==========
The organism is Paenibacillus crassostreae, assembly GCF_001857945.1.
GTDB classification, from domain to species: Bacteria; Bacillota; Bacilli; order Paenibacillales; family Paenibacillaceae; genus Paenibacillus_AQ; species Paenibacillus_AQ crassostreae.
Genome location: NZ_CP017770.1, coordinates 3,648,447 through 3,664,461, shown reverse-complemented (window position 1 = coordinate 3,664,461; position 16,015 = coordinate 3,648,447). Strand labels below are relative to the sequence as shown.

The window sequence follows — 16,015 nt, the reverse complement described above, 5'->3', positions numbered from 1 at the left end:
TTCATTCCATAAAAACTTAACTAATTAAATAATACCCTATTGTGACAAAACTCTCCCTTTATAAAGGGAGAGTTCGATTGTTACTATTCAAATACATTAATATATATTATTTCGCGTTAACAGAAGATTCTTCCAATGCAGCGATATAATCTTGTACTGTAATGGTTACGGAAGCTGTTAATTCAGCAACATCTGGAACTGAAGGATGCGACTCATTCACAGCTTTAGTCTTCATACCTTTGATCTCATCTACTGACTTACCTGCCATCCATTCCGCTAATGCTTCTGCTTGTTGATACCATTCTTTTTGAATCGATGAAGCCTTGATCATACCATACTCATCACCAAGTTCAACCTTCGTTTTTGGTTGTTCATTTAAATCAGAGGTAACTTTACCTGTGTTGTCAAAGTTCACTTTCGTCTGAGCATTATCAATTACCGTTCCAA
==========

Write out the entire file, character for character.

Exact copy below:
The organism is Paenibacillus crassostreae, assembly GCF_001857945.1.
GTDB classification, from domain to species: Bacteria; Bacillota; Bacilli; order Paenibacillales; family Paenibacillaceae; genus Paenibacillus_AQ; species Paenibacillus_AQ crassostreae.
Genome location: NZ_CP017770.1, coordinates 3,648,447 through 3,664,461, shown reverse-complemented (window position 1 = coordinate 3,664,461; position 16,015 = coordinate 3,648,447). Strand labels below are relative to the sequence as shown.

The window sequence follows — 16,015 nt, the reverse complement described above, 5'->3', positions numbered from 1 at the left end:
TTCATTCCATAAAAACTTAACTAATTAAATAATACCCTATTGTGACAAAACTCTCCCTTTATAAAGGGAGAGTTCGATTGTTACTATTCAAATACATTAATATATATTATTTCGCGTTAACAGAAGATTCTTCCAATGCAGCGATATAATCTTGTACTGTAATGGTTACGGAAGCTGTTAATTCAGCAACATCTGGAACTGAAGGATGCGACTCATTCACAGCTTTAGTCTTCATACCTTTGATCTCATCTACTGACTTACCTGCCATCCATTCCGCTAATGCTTCTGCTTGTTGATACCATTCTTTTTGAATCGATGAAGCCTTGATCATACCATACTCATCACCAAGTTCAACCTTCGTTTTTGGTTGTTCATTTAAATCAGAGGTAACTTTACCTGTGTTGTCAAAGTTCACTTTCGTCTGAGCATTATCAATTACCGTTCCAA